Listen back to features and interviews from 95bFM's daily news & current affairs show, The Wire. Your hosts Reuben McLaren, Conor Mercer, Lillian Hanly, Lachlan Balfour and Kelly Enright focus on the issues of Tāmaki Makaurau and elsewhere, in independent-thinking bFM style. Weekdays 12-1pm on 95bFM.
Music and politics have always had a strong relationship going back to the days of the Civil Rights Movement, the anti-war movement, and campaigns to combat racism. These days, artists such as Childish Gambino are pushing the boundaries visually and musically when it comes to using their art as a political vehicle. Sam Smith spoke with Patrycja Rozbickya about the intersection between music and politics.
Sam Smith talks to a politics lecturer from Aston University about an article she wrote on Childish Gambino’s poignant video ‘This Is America’. Mary-Margaret asks the Council of Trade Unions Vice-President about how the gender pay principles announced by the government last night will impact pay equity. In his international segment this week, Conor Knell does some myth busting about farm attacks in South Africa. Laura Kvigstad learns about a new alcohol interlock sentence initiated by the government due to the prevalence of drink driving. Our greendesk friend Jack Marshall learns about new research into how Australian moths use magnetic fields to migrate.
In international news this week, a new study has been released saying that farm murders are down in South Africa, contrary to the rhetoric spread by conservative and far right commentators overseas. Conor looks into this and other problems surrounding South Africa's violent crime rate to work out what's true and what is simply ideological dogma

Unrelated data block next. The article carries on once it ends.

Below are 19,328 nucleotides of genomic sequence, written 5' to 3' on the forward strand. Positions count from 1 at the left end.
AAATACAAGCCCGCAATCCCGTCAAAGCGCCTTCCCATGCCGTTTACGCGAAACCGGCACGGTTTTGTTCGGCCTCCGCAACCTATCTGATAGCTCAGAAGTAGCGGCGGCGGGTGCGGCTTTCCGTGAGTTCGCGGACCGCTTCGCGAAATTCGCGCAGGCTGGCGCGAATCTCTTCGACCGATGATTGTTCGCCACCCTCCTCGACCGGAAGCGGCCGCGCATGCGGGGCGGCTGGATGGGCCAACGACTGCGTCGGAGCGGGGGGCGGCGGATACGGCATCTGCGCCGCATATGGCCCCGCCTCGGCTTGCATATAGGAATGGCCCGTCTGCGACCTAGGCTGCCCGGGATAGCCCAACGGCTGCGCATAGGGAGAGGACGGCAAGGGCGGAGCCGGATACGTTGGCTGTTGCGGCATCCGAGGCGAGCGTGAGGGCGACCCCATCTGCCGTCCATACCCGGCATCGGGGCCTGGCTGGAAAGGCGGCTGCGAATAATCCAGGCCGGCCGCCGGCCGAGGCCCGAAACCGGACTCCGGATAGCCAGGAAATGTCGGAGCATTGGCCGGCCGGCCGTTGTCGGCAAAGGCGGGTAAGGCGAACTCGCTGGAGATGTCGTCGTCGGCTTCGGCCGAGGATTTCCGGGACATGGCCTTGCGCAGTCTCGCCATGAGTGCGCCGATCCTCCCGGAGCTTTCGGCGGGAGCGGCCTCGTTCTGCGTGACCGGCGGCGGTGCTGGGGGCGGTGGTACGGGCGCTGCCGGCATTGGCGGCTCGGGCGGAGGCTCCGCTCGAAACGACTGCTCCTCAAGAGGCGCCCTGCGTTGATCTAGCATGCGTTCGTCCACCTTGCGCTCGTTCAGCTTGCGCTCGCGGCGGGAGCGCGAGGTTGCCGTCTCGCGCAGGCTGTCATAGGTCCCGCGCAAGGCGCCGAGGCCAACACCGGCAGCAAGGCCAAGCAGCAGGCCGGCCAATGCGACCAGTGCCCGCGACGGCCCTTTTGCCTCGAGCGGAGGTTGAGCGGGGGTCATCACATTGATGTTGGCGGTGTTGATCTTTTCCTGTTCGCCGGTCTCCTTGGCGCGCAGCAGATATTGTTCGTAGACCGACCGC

The government last night announced five principles that are crucial in New Zealand for achieving pay equity. They are: freedom from bias and discrimination, transparency and accessibility, acknowledging the relationship between paid and unpaid work, sustainability, and participation and engagement. Mary-Margaret spoke to the Council of Trade Unions vice-president Rachel Mackintosh about how this will help to close the gender pay gap. She started by asking her to explain some of the more specific principles.
From July 1st, anyone convicted of two or more drink-driving offences within five years, or any first time offenders caught driving more than 3 point 2 times the legal alcohol limit will be subject to an alcohol interlock sentence. This is a device that prevents people who are intoxicated from driving. Laura Kvigstad spoke with The CEO of No One Ever Stands Alone, Leah Abrams, on the matter, asking what her thoughts were on the recent change.
The United Nations has recently revealed a new report that shows the growing certainty that two degrees of warming will have a servere impact for humanity. Producer Damian Rowe spoke to Dr Alex Macmillan about its implications to New Zealand and the changes that will need to be made on the Zero Carbon Bill.
The Government has announced an extension on the life-time limit on student loans for medical students from 8 years to 10 years. Producer Damian Rowe spoke to Te Oranga president Chayce Glass on the implications this will have for students and for Maori, Pasifika and rural students.